During the funeral, Ben meets Travis Atwood, the redneck neighbor with a huge heart. Their relationship initially runs hot and cold, from contentious to flirtatious, but when the weight of responsibility starts wearing on Ben, he turns to Travis, and the pressure shapes their friendship into something that feels a lot like love. Ben thinks he's found a way to have his old life, his new life, and Travis too, but love isn't always easy. Will he learn to recognize that sometimes the worst thing imaginable can lead him to the place he was meant to be?
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Customer ReviewsMost Helpful
By Debbie Attenborough on 21-07-18
Ben Walsh is faced with bringing up his three younger brothers after the death of their parents in a car crash. Forced to leave New York and move to Austin, Texas, Ben feels overwhelmed by it all and finds a friend in Travis Atwood, a neighbour who his parents had taken under their wing before their death. Travis provides much needed support for Ben, and his brothers, but something else too. Ben just needs to see that New York isnt the be all and end all.
I loved this story! Ben is a self absorbed young litigator, and he really has a shock to the system having to deal with the aftermath of his parents death. Travis is a lovely young man, who knows more about Ben's brothers than Ben does. And those boys?? oh. My heart broke for them, it really did. For Ben too, once it hit him.
Ben has some difficult decisions to make, and I loved that he makes sure that all FOUR of them make those decisions, and the boys are given all their options. The way Ben deals with Quentin, and Jason, superbly done, I doubt even a parent could deal with things like that thrown at them all at once, let alone a big brother who hasnt seen his younger brothers but once or twice last couple of years.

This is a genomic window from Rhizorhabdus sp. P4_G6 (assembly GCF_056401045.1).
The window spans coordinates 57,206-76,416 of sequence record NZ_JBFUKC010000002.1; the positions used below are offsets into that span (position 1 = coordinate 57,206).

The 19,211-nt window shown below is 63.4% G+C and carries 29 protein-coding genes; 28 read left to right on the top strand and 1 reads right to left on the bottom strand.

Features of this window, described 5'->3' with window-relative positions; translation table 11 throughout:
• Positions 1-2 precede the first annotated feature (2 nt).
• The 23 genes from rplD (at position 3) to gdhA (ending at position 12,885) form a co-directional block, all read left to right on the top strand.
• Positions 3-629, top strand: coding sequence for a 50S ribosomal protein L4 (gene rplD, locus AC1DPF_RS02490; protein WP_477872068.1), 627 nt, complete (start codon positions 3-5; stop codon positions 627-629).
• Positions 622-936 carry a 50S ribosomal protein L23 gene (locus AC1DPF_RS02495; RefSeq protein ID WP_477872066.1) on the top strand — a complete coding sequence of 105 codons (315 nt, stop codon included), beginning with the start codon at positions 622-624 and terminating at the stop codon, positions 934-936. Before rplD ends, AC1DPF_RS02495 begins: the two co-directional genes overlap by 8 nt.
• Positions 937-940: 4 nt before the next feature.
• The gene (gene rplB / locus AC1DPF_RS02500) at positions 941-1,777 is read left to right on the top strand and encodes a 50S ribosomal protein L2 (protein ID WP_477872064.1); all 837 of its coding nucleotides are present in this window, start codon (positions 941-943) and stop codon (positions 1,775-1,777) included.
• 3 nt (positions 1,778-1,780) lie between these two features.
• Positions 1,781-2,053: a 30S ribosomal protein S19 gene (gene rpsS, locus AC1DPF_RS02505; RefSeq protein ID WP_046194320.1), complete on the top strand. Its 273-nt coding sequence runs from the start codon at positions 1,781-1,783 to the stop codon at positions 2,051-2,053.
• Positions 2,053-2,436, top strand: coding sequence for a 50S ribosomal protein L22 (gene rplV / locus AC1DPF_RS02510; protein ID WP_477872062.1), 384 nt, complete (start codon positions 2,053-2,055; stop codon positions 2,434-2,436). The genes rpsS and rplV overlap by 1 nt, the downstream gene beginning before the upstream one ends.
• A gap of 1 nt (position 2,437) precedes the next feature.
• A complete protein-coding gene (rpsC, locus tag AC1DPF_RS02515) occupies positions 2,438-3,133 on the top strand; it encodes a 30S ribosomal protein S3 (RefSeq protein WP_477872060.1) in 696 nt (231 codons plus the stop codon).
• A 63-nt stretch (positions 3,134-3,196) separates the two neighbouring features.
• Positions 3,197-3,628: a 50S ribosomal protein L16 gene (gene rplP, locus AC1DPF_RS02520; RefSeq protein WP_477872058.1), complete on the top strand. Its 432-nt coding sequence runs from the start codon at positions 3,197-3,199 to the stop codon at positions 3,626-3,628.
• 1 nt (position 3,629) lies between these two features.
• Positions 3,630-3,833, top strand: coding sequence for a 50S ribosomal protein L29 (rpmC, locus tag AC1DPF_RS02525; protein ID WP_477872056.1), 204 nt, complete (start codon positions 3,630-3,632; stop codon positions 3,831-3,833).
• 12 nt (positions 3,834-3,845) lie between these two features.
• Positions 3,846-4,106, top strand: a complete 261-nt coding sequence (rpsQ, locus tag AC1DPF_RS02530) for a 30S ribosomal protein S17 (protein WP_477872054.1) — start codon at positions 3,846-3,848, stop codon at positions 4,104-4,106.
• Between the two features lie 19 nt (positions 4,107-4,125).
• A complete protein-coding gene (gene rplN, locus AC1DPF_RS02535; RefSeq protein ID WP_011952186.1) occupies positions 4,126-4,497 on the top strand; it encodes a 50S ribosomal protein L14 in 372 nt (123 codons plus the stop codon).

I also loved that with the New York boyfriend, David, and with Travis, Ben is completely different in the bedroom.
I particularly loved how everything crept up on them both, then BOOM it all went belly up THEN finally Ben came to his senses. Also, it didnt end where I thought it would, that really surprised me, the added extrabits. Its not really an epilogue, I just thought it would have ended a little earlier.
Charlie David narrates this tale, and he does an outstanding job. His (American) accent is soft, and subtle, making for easy listening. His Texas tone he uses for Travis and the other locals, is just how I imagine Texans to sounds, drawing out all the words. Each character is easily defined, making mutli person conversations easy to listen to without losing who is who.
The only reason I'm not giving it 5 stars is because its written entirely from Ben's point of view and I would LOVED to have heard from Travis too. I like to hear from major players in stories, thats just MY opinion, but thats the only reason, its a single person point of view.
By alex on 27-12-15
expected more.. silly me
What was your reaction to the ending? (No spoilers please!)
a week ending really but in line with the complete story
What did you like about the performance? What did you dislike?
the 'nothingness' of ben is a good title, as nothing really happens.
If this book were a film would you go see it?
Any additional comments?
having first read the return by the same writer/narrator. in which ben and his 'family' are mentioned I felt I should listen to this one to see how they fit together.. I wish I hadn't,the story is ok in itself and the narration not too bad, but there is no great wonder, no suspense.. even the walk round New York with Jason was a nothingness really.. just an excuse to throw in references to stonewall etc.. very weak,all in all a nothing story really.. I wasn't over impressed with 'the return' and this one is even less so..
Customer ReviewsMost Helpful
By Boys like Boys on 26-10-13
A simple read
Would you recommend this book to a friend? Why or why not?